CHEERLEADERS GONE WILD: A LESSON IN POWER
Plugging "Cheerleaders gone Wild" into a search engine will currently pull up more than rather risqu pictures of cheerleaders frolicking. Texas, the land of living large, has once again given the nation reason to think about the lessons we teach our children and the responsibilities adults have in behaving like adults. The frightening aspect of this story may not be the total lack of morality and wisdom exhibited by the Texas community that allowed a small group of high school cheerleaders to "rule the school". The truly frightening lesson taught by this story is how nepotism and power are misused by leaders of a community for extended periods of time before being brought to a halt. It is a lesson that every child who attended McKinney North High School has learned very well.
The "Cheerleaders Gone Wild" story involves a group of high school cheerleaders (the Fab Five), who were allowed to openly flaunt school rules, terrorize staff and violate underage drinking laws. School authorities and parents were complicit in the girl's behavior. It is not a coincidence that the ring leader of this group of cheerleaders was the daughter of the school principal. After the cheerleading coach went to the media with the story, the situation at McKinney North High School in Texas was investigated and the principal was forced to resign, after receiving $75,000 dollars and a letter of recommendation. The principal had apparently raised the schools academic rating to excellent.
The students of this Texas high school did receive an excellent education, especially in the politics of power and favoritism. One can only hope that the lesson that those who abuse power are eventually brought down has also been as effectively taught. Given the severance package the principal received, and how it took media attention to remediate the situation, I doubt if the penalties for abusing power have been as effectively taught as the benefits. I guess you would need to ask the kids which lesson was taught more effectively.
The McKinney principal had communicated to her staff that her daughter and her friends were not to be disciplined. In adult life how often are well connected individuals allowed to operate outside societies laws for extended periods of time? One only has to review the recent corporate and government scandals to see how being well connected allows certain individuals to be exempt from the rules the rest of us are required to follow. In the Texas case each child at that school saw how being connected to the principal or her daughter allowed you to live outside the normal rules. The teenagers also learned that other adults in the school and in the community would allow favoritism and corruption as long as it was in their best interest. Is this any different then how the adult world works? How many of us are willing to "rock the boat" or withstand the stress of challenging the system. Even in the Texas case, the coach who took the matter to the media had already left her position with the school. None of the staff whose careers could still be affected by the principal or the administration were responsible for stopping the abuse of power that was openly and unashamedly occurring in this community.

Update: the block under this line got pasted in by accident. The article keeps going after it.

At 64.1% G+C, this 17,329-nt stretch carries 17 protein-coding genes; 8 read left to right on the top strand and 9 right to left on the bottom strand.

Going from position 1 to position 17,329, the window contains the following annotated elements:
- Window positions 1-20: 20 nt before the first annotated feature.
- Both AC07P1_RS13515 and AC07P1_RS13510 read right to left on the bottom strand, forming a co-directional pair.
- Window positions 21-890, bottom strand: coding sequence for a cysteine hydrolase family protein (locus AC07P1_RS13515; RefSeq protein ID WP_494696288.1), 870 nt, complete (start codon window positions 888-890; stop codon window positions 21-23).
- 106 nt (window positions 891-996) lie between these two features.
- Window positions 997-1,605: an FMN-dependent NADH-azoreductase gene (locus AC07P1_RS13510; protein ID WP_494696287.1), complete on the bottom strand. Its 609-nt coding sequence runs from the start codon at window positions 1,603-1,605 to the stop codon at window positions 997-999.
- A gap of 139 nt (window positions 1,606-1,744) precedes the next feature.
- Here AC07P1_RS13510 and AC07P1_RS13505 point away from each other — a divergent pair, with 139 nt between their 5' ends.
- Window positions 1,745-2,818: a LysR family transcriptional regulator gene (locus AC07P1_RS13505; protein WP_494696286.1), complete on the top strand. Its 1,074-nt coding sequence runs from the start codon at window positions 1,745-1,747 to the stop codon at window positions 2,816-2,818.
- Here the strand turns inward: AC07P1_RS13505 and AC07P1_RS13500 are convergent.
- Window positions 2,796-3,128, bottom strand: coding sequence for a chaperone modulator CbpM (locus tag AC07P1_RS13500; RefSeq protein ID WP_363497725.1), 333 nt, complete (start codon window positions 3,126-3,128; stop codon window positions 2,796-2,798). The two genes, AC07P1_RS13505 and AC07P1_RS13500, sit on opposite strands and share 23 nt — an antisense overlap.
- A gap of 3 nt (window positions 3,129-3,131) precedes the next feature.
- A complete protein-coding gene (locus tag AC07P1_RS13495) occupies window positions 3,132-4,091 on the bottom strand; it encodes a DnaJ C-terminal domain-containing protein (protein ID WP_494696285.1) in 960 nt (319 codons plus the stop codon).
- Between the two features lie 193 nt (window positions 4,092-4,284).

The "Fab Five" cheerleaders who ruled the school will always have the memories of being "the chosen ones". As they progress in their academic careers they may also get to learn the lesson of what the average person experiences. How to follow rules, the penalties for misbehavior. I am sure these children's parents will attempt to place them in environments where they will be as well connected as they were in high school. This is also a real part of adult life. How often are good connections used to place the prodigy of the powerful in positions that are "appropriate"? I am not sure any of these girls will find life quite as privileged as at McKinney North, but their parents have already shown their willingness to allow their girls to post obscene pictures on "My Space" and drink underage without little repercussions. The pictures on "My Space" even resulted in suspensions, the severity of which these girl's parents protested. If these girls do ever get to learn what it is like to live as most do, it may be a rather difficult lesson after their education in high school.
I am not a big fan of the lessons taught at McKinney North High School. I do realize that these lessons are taught in every school in America, though not quite so well. I firmly believe that almost everyone in power eventually is corrupted. That is why morals are so important; they delay the corruption and subsequent abuse of power. An individual must first overcome their own morals and ethics before corruption and abuse sets in. The more ethical the individual, the longer it takes for corruption to take hold. This is why we teach ethics and morals to our young.
The McKinney North community does not seem to adopt this method of education. They have chosen to teach the politics of power rather then the value of morals. I have to wonder if Texas is not an accurate reflection of most of America or is it merely a snapshot of an amoral community. I guess that will be discussed in tomorrow's lesson plan.